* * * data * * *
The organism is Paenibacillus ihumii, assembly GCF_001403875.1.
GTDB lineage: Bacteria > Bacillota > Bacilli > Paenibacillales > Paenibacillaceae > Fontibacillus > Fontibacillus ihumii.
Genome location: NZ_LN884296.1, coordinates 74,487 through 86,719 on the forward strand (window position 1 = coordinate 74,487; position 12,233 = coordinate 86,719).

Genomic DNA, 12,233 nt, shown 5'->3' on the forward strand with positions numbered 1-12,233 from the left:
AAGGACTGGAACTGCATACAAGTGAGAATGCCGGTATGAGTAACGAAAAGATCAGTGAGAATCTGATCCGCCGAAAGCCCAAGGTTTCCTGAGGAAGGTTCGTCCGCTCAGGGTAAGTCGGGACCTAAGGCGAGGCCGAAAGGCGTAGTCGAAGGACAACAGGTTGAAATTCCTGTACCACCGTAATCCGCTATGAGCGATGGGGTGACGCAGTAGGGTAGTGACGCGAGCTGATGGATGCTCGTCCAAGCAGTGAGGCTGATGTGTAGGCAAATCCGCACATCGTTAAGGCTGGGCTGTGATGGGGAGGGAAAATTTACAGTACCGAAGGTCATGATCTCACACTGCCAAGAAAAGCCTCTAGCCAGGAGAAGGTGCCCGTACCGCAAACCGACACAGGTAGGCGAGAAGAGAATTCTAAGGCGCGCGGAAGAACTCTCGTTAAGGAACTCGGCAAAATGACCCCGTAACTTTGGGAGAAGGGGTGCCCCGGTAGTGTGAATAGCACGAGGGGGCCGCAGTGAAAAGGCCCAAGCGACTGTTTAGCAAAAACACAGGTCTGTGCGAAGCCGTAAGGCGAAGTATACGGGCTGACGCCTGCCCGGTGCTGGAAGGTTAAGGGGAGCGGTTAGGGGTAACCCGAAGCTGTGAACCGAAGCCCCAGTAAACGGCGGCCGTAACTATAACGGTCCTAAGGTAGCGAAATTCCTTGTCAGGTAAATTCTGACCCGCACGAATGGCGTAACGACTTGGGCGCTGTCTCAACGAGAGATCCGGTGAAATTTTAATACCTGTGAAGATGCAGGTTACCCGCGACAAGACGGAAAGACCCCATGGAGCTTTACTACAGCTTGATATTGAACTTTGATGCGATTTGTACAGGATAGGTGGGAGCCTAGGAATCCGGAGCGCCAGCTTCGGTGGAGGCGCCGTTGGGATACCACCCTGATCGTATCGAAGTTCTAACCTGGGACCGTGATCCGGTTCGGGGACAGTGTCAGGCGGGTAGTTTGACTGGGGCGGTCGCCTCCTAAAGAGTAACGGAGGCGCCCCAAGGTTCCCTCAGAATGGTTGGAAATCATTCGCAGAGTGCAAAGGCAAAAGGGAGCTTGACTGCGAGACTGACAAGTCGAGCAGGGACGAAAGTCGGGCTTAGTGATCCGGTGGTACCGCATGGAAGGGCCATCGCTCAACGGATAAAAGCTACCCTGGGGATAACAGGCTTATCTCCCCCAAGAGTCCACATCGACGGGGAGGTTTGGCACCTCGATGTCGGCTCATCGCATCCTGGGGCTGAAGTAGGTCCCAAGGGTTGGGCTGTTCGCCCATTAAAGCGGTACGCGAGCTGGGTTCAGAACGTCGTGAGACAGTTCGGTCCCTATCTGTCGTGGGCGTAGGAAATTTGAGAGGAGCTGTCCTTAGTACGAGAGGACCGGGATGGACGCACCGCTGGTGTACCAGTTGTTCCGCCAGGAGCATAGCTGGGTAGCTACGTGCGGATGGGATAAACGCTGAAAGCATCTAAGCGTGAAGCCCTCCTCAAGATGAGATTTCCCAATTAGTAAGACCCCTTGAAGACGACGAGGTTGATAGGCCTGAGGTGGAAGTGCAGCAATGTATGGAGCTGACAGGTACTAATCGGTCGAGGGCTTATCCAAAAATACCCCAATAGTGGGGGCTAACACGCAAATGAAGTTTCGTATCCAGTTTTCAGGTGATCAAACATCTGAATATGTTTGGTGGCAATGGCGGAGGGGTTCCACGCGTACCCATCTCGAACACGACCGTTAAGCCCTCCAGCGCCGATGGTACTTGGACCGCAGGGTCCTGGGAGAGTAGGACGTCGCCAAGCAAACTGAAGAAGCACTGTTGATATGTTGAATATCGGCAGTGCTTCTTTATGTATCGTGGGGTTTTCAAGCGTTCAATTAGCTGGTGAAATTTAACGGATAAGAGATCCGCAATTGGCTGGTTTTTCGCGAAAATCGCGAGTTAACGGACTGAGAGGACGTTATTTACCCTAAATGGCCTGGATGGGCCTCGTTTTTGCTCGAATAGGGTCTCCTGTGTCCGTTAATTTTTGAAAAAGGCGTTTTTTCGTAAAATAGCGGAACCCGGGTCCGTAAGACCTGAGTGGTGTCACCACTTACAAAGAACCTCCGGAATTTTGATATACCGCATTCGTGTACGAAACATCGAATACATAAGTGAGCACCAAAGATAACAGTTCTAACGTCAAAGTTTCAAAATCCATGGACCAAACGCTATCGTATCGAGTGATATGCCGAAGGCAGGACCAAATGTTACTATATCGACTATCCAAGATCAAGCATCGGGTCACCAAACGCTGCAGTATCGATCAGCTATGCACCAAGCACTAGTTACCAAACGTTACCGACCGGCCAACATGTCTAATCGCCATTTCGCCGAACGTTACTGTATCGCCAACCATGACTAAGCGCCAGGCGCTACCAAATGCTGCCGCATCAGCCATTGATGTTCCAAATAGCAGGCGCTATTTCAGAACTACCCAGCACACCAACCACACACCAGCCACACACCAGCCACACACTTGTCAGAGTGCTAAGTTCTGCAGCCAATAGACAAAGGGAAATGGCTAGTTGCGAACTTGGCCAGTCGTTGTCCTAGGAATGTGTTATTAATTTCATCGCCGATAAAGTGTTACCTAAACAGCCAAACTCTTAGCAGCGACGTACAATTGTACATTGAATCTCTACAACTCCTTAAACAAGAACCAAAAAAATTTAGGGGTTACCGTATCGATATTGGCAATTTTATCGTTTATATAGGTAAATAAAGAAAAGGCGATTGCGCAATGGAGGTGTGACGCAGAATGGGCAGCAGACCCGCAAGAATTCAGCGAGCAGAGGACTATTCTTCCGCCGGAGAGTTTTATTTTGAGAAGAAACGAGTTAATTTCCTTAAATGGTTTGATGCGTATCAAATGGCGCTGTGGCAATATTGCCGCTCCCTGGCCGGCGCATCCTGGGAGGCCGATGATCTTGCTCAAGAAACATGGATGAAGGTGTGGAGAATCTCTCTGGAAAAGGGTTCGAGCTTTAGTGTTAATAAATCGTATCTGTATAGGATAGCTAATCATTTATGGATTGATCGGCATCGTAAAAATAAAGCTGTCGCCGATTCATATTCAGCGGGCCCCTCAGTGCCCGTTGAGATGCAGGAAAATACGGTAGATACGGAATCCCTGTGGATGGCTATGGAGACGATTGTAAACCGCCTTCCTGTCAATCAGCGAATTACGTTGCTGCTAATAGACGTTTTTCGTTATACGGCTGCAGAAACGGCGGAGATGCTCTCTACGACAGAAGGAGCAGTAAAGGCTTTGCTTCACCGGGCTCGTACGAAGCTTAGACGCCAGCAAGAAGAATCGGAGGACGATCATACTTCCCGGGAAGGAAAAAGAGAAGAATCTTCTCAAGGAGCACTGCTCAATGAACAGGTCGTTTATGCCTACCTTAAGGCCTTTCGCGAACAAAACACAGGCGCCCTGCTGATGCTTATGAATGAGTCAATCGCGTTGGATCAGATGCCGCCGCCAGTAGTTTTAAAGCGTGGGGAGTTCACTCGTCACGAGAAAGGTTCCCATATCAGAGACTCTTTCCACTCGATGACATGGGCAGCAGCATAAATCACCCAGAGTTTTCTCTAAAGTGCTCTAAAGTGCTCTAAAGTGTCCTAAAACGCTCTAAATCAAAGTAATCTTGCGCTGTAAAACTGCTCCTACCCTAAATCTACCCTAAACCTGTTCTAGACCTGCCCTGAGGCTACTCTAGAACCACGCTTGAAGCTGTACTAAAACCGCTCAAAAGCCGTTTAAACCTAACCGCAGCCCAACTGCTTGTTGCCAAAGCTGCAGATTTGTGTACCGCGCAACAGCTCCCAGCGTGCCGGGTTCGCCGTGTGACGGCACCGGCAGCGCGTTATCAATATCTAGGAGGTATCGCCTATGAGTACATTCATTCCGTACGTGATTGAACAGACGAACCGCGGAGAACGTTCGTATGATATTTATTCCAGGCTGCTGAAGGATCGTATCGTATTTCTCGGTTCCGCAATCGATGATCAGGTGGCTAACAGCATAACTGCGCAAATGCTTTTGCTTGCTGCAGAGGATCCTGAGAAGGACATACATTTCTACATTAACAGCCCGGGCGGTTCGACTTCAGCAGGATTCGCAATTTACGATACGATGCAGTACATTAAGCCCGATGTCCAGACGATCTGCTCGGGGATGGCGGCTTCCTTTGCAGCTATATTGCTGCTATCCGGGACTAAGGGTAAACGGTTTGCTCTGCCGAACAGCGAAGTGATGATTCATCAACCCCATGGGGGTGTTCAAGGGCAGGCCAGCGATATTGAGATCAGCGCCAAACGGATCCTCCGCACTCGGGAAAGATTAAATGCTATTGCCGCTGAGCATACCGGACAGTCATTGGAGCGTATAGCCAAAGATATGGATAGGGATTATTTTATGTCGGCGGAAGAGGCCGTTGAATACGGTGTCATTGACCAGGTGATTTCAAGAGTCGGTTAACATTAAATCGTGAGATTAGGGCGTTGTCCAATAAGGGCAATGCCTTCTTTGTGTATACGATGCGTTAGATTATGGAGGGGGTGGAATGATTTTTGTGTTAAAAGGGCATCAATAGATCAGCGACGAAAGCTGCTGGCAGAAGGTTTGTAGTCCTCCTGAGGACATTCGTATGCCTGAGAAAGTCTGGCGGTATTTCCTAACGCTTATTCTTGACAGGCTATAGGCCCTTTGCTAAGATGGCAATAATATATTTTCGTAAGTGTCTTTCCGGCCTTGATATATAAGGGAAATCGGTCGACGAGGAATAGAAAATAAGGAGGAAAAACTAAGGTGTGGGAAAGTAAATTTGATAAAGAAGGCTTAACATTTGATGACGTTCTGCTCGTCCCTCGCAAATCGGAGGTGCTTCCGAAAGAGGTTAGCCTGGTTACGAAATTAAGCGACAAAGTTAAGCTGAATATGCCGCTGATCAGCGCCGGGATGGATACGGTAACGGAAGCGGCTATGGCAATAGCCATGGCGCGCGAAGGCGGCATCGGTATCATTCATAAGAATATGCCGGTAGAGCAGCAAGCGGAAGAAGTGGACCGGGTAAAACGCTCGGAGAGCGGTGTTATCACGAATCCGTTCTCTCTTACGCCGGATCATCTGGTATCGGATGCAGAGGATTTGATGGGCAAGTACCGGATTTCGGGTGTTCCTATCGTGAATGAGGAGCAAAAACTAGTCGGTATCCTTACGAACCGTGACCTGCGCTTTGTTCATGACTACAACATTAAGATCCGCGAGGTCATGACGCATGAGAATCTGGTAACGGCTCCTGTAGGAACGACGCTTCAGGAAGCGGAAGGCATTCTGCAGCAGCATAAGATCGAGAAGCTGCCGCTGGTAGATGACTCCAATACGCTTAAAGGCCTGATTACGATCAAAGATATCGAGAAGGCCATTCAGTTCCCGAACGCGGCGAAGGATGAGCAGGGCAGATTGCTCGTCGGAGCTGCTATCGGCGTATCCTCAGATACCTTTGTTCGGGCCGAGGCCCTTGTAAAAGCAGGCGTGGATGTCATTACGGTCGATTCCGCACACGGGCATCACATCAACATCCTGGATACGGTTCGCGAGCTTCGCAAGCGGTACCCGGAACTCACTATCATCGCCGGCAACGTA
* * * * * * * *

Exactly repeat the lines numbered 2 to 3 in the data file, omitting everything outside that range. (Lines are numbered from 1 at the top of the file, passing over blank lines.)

GTDB lineage: Bacteria > Bacillota > Bacilli > Paenibacillales > Paenibacillaceae > Fontibacillus > Fontibacillus ihumii.
Genome location: NZ_LN884296.1, coordinates 74,487 through 86,719 on the forward strand (window position 1 = coordinate 74,487; position 12,233 = coordinate 86,719).